Autumn in Moscow is always a time of openings and premieres, on the dining scene as much as on stages and in museums. Here’s a variety of new places to eat and drink, from a new spot to grab a simple good cup of Joe to restaurants serving more elaborate cuisines that have come to Moscow from all over the world.
Philippov might look like another Khleb Nasuschny (the Russian version of the international chain Le Pain Quotidien), but it has a whole section devoted to baked goods prepared from the recipes of the famous Philippov Bakery, which used to supply bread to the Imperial Court. You can argue about the pastries authenticity, but saika – a sweet bun – tastes just like something from childhood (25 rubles for plain saika, 45 rubles with raisins). There's also the weirdly shaped kalach (65 rubles) and bublik, the Russian answer to the bagel (55 rubles). Coffee is a bit overpriced: flat white costs 260 rubles. Located just across Tverskaya Ulitsa from the building that housed the original Philippov Bakery, the cafe also serves dishes from the regular Khleb Nasuschny menu.
Named after the Duke of Richelieu, a French statesmen much revered in Odessa as its first governor, Duk-Duk replaced one of the restaurants of Jean Jacques chain. Opened by the restaurateur Mitya Borisov, who also runs Jean Jacques, Duk Duk is another addition to the growing number of restaurants serving popular “Odessa fare,” which is in fact Jewish Ashkenazi cuisine. The manager is TV chef Lara Katsova, born and raised in Odessa. Her hometown specialties include fried barabulka (a type of mullet) at 780 rubles; forshmak (Jewish herring salad) for 360 rubles; or hatzilim (eggplant dip) for 390 rubles. Apart from Jewish Ashkenazi dishes, Duk Duk's menu also includes the Middle Eastern specialty shakshuka (eggs in a stew of tomatoes and peppers) and decidedly non-Kosher pelmeni (Russian dumplings) with pork (both 450 rubles).
Pyany Krab i Schastlivaya Kuritsa
“Pyany Krab i Schastlivaya Kuritsa” — “Drunk Crab and Happy Chicken” —tells you most of what you need to know in its name. Pyany Krab might be the cheapest place in Moscow for crab lovers. Located behind an unmarked blue door in a courtyard next to the Mendeleyevskaya metro station, it only seats about 40 people and features American radio blasting from the speakers; it turns out that the owners, a married couple, spent a lot of time in Monterrey, California. The menu is pretty straightforward: there are only two types of crab: snow crab, for just 200 rubles per 100 grams, and Kamchatka crab for 340. Snow crab is also available as part of a 640-ruble offering, served with a garnish (grilled corn or French fries) and salad (baked beets and goat cheese or zucchini in walnut sauce). All the garnishes and salads can also be ordered separately.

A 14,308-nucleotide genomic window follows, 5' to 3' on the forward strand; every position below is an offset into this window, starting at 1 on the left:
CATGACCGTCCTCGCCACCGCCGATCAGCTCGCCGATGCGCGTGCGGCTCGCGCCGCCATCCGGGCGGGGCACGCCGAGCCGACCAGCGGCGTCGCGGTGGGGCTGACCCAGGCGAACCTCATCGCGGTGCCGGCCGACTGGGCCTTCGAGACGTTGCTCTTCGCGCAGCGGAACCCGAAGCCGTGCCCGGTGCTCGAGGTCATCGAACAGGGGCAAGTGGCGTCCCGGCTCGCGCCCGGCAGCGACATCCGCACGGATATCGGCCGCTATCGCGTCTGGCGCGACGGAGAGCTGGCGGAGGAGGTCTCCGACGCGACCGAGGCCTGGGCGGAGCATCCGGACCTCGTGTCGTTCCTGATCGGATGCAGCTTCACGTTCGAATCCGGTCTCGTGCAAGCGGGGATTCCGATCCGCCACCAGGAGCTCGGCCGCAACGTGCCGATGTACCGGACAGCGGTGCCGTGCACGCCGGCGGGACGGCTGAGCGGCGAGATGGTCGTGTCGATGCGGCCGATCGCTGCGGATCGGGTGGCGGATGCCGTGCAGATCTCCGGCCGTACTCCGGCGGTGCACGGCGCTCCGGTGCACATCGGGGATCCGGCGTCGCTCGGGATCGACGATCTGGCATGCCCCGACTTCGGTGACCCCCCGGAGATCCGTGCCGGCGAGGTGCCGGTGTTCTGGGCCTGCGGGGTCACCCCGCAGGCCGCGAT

You might say, “Oh, not another Chinese restaurant!” But Moscow is still quite far behind other large European cities in the number of places you can find authentic Chinese food. Jimmy Lee is the name of the owner, a chef from Shanghai, who has been living in Moscow for a decade. Located next to the famous “Chinese products” store on Prospect Mira, Jimmy serves dishes from several Chinese regions. As a snack you can get the traditional “smashed” cucumber salad or the more exotic Sichuan cabbage (320 rubles). As the main dish try chicken with mild lemon sauce (590 rubles), hot mapo tofu with ground pork (490 rubles) or fried beef Sichuan style (680 rubles). The interior is a homage to Shanghai in the 1930s, while the cocktail menu has been carefully put together by some of Moscow's top bartenders from Mondriaan Bar and Shop & Bar Denis Simachev.
Pinsa Maestrello, a new place devoted to pinsa — the square-shaped, Roman variety of pizza — was opened by a couple of young Italians from Verona and a chef from Rome. The latter is responsible for the authentic dough. The pinsa comes in many varieties. Try classic Italian combinations — Margarita (250 rubles) or Parmigiana (350 rubles) — or more cutting-edge concoctions like Tartufina with truffle sauce and chanterelle mushrooms, or Milky Way with ricotta, almond and acacia honey (both 400 rubles). You can also get salads, like an excellent tuna salad for 450 rubles, and desserts, like tiramisu for just 300 rubles. Located next to Khokhlovskaya Ploshchad, newly opened after renovations, the café is a great place to grab take-away food for a picnic on the boulevard.
Skuratov is a new coffee chain that hails from the city of Omsk in Siberia and already has two locations in Moscow: at the entrance to the Aptekarsky Ogorod (Prospekt Mira) and on Kalashny Pereulok. Espresso-based drinks are not cheap, but worth it: espresso goes for 170 rubles, while cappuccino is 270 rubles. You can also get coffee brewed by alternative methods, such as V60 (250 rubles), cold-brew (270 rubles) or nitro (nitrogen-infused) for 350 rubles. You can order any drink decaf, with low fat or soy milk. All the beans are roasted in Moscow and used only for 72 hours. To go with your coffee, try classic cookies (85 rubles) and banana bread (120 rubles).
Zhadina-govyadina is a line from a popular nursery rhyme that can be roughly translated as “greedy pants.” It's also a brand new chain with two locations: on Valovaya Ulitsa and at Kurskaya, around the corner from the popular theater Gogol Center. Its main fare are innovative sandwiches, all called “zhadina-govyadina” and priced at 350 rubles. Try classic zhadina-govyadina with pastrami, onion chutney and pickle; “turetsky baraban” (“Turkish drum”) with lamb, pink tomato and chimichurri; or “utka zashibis” (“cool duck”) with smoked duck breast, Thai chili and spicy avocado sauce. The desserts are also great: Banoffee — banana with cream and toffee (150 rubles) — or tapioca with strawberry (250 rubles). You can have a proper lunch here, too: burgers, soups, steaks and salads.